Hating It Is a Good Sign: Peter Brant on Collecting
by Kelly Crow for the Wall Street Journal
(May 7, 2011) As a child, newsprint magnate Peter Brant collected coins. By his teen years, contemporary art had taken over. At age 20, in 1967, he paid $5,000 for Andy Warhol's "Shot Blue Marilyn," a Pop portrait of Marilyn Monroe that remains one of the gems of Mr. Brant's collection. He says he learned how to collect art by befriending powerhouse dealers like Leo Castelli and watching New York taxi tycoon Robert Scull and others built up their art holdings. Mr. Brant and his wife, model Stephanie Seymour, show parts of their collection in their private Brant Foundation Art Study Center in Greenwich, Conn. This week, Mr. Brant, who owns White Birch Paper Co. and Brant Publications, discussed his collection. Below, an edited transcript.
"I discovered Josh Smith's work about four years ago. He's from Tennessee, and he was Christopher Wool's assistant for seven years. He does a mix of things, including abstract printing, painting and collaging using different materials like wood, craft board, masonite panel, canvas and paper. If you look at his work, you see the roots of contemporary American art: the Abstract Expressionists, Warhol, Basquiat, Rauschenberg, Johns, even Twombly. Josh has a tremendous knowledge of art history, but he's creating his own definitive style. Much of it actually revolves around his own signature, in literally writing out his own name.
"I've also bought a lot of works lately by Urs Fischer, the artist who once dug a huge hole into the floor of his dealer's gallery. He's influenced by imagery that we all see on our computers and in magazines. Artists consume what's around them and develop their work based on what they see. It's not copying—it's how they understand our culture.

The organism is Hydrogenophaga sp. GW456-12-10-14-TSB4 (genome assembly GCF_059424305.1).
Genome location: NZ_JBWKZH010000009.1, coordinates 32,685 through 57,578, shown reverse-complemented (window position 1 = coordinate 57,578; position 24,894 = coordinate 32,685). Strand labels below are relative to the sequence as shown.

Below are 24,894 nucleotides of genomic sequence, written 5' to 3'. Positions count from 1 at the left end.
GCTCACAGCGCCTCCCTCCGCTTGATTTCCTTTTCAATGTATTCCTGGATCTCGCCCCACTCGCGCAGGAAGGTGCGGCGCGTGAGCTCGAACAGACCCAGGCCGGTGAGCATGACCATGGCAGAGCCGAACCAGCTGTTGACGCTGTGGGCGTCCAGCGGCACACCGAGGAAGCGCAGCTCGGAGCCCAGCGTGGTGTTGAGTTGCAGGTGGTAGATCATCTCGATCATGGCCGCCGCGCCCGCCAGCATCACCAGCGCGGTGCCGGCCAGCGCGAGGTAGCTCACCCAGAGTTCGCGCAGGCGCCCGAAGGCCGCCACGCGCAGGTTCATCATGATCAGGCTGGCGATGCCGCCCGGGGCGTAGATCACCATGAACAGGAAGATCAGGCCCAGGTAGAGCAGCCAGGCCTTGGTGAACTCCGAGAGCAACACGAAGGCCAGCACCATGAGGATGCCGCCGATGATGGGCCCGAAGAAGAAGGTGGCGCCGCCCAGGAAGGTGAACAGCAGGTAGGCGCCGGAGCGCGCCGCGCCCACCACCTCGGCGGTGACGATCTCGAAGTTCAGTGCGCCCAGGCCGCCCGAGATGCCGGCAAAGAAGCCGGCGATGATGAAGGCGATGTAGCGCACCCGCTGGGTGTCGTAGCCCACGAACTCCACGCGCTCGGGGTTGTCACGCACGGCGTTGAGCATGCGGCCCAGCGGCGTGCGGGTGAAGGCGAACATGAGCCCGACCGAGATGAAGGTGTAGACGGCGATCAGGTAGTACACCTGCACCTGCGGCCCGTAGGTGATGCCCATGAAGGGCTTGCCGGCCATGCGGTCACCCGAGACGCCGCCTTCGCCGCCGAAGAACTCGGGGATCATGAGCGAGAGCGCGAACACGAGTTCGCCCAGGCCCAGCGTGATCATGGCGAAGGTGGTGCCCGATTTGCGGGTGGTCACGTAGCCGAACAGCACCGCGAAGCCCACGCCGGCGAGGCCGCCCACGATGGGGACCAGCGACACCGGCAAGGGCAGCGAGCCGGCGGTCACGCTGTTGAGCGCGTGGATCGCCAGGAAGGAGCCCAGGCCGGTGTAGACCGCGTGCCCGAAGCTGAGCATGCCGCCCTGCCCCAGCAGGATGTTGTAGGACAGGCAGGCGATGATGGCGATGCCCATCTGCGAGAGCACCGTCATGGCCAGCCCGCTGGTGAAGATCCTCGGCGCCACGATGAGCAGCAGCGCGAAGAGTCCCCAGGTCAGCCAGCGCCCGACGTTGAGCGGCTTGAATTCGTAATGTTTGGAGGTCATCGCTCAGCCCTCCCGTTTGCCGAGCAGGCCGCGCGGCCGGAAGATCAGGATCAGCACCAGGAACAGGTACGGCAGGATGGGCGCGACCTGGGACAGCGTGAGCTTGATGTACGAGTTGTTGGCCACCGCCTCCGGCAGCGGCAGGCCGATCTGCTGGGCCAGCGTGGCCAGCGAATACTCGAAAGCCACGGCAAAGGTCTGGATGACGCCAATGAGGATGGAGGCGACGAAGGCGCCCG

"One of Urs's works I bought is a 6-by-8-foot silkscreen of a 1950s portrait of the actress Veronica Lake with a huge silver spoon placed on top of her, bisecting her face. I thought it was extremely clever and beautifully done. It's a painting, but it's also a sculpture.
"And then I really like David Altmejd's work. He's a cross between a minimalist and a classical sculptor of anatomy. He delves into sexuality using papier-mâché, taxidermy birds, fake werewolf heads—he gives you a Hitchcock feeling about life. The last piece of his that I bought is hard to describe, but it has bees in it and heads floating in space.
"The thing is, when you look at a great work of art, it has to evoke in you something that's troublesome. If you hate it, it's probably a better indicator than if you just think it's OK. An artist is supposed to be telling you something that's not obvious or something you've not thought about in that way before. It can be very alienating. If you looked at my "Shot Blue Marilyn" in 1964, it was alienating—a garish photograph of a movie star in heavy make-up. It was always great art, but people at the time weren't ready for it. You have to be ready for it, now."